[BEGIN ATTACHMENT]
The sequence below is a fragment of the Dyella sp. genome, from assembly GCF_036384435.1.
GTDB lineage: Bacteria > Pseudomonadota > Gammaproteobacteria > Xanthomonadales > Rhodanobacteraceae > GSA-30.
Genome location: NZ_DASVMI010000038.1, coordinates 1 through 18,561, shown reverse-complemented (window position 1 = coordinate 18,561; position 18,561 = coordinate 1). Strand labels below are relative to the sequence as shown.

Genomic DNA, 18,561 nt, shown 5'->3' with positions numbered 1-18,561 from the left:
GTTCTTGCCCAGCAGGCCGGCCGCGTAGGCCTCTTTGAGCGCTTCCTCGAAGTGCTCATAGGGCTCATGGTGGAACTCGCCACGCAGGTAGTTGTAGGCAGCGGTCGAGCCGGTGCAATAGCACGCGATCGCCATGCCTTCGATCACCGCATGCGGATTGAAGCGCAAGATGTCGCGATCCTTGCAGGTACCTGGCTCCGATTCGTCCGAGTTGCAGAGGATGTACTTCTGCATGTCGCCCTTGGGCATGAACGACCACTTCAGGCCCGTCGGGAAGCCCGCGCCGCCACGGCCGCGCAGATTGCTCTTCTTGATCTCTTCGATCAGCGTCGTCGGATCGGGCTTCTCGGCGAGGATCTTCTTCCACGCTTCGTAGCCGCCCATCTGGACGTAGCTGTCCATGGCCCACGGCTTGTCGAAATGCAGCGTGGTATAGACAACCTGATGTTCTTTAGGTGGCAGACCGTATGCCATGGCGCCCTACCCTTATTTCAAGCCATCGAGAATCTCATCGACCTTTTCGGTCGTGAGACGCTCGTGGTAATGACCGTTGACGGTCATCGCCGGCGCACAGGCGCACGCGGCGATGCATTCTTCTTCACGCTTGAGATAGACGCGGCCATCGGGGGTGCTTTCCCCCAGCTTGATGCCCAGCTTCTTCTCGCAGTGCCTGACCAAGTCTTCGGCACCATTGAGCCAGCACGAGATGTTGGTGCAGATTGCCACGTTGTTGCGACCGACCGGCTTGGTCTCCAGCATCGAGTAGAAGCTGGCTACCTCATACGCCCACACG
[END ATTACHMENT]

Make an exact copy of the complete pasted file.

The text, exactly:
The sequence below is a fragment of the Dyella sp. genome, from assembly GCF_036384435.1.
GTDB lineage: Bacteria > Pseudomonadota > Gammaproteobacteria > Xanthomonadales > Rhodanobacteraceae > GSA-30.
Genome location: NZ_DASVMI010000038.1, coordinates 1 through 18,561, shown reverse-complemented (window position 1 = coordinate 18,561; position 18,561 = coordinate 1). Strand labels below are relative to the sequence as shown.

Genomic DNA, 18,561 nt, shown 5'->3' with positions numbered 1-18,561 from the left:
GTTCTTGCCCAGCAGGCCGGCCGCGTAGGCCTCTTTGAGCGCTTCCTCGAAGTGCTCATAGGGCTCATGGTGGAACTCGCCACGCAGGTAGTTGTAGGCAGCGGTCGAGCCGGTGCAATAGCACGCGATCGCCATGCCTTCGATCACCGCATGCGGATTGAAGCGCAAGATGTCGCGATCCTTGCAGGTACCTGGCTCCGATTCGTCCGAGTTGCAGAGGATGTACTTCTGCATGTCGCCCTTGGGCATGAACGACCACTTCAGGCCCGTCGGGAAGCCCGCGCCGCCACGGCCGCGCAGATTGCTCTTCTTGATCTCTTCGATCAGCGTCGTCGGATCGGGCTTCTCGGCGAGGATCTTCTTCCACGCTTCGTAGCCGCCCATCTGGACGTAGCTGTCCATGGCCCACGGCTTGTCGAAATGCAGCGTGGTATAGACAACCTGATGTTCTTTAGGTGGCAGACCGTATGCCATGGCGCCCTACCCTTATTTCAAGCCATCGAGAATCTCATCGACCTTTTCGGTCGTGAGACGCTCGTGGTAATGACCGTTGACGGTCATCGCCGGCGCACAGGCGCACGCGGCGATGCATTCTTCTTCACGCTTGAGATAGACGCGGCCATCGGGGGTGCTTTCCCCCAGCTTGATGCCCAGCTTCTTCTCGCAGTGCCTGACCAAGTCTTCGGCACCATTGAGCCAGCACGAGATGTTGGTGCAGATTGCCACGTTGTTGCGACCGACCGGCTTGGTCTCCAGCATCGAGTAGAAGCTGGCTACCTCATACGCCCACACG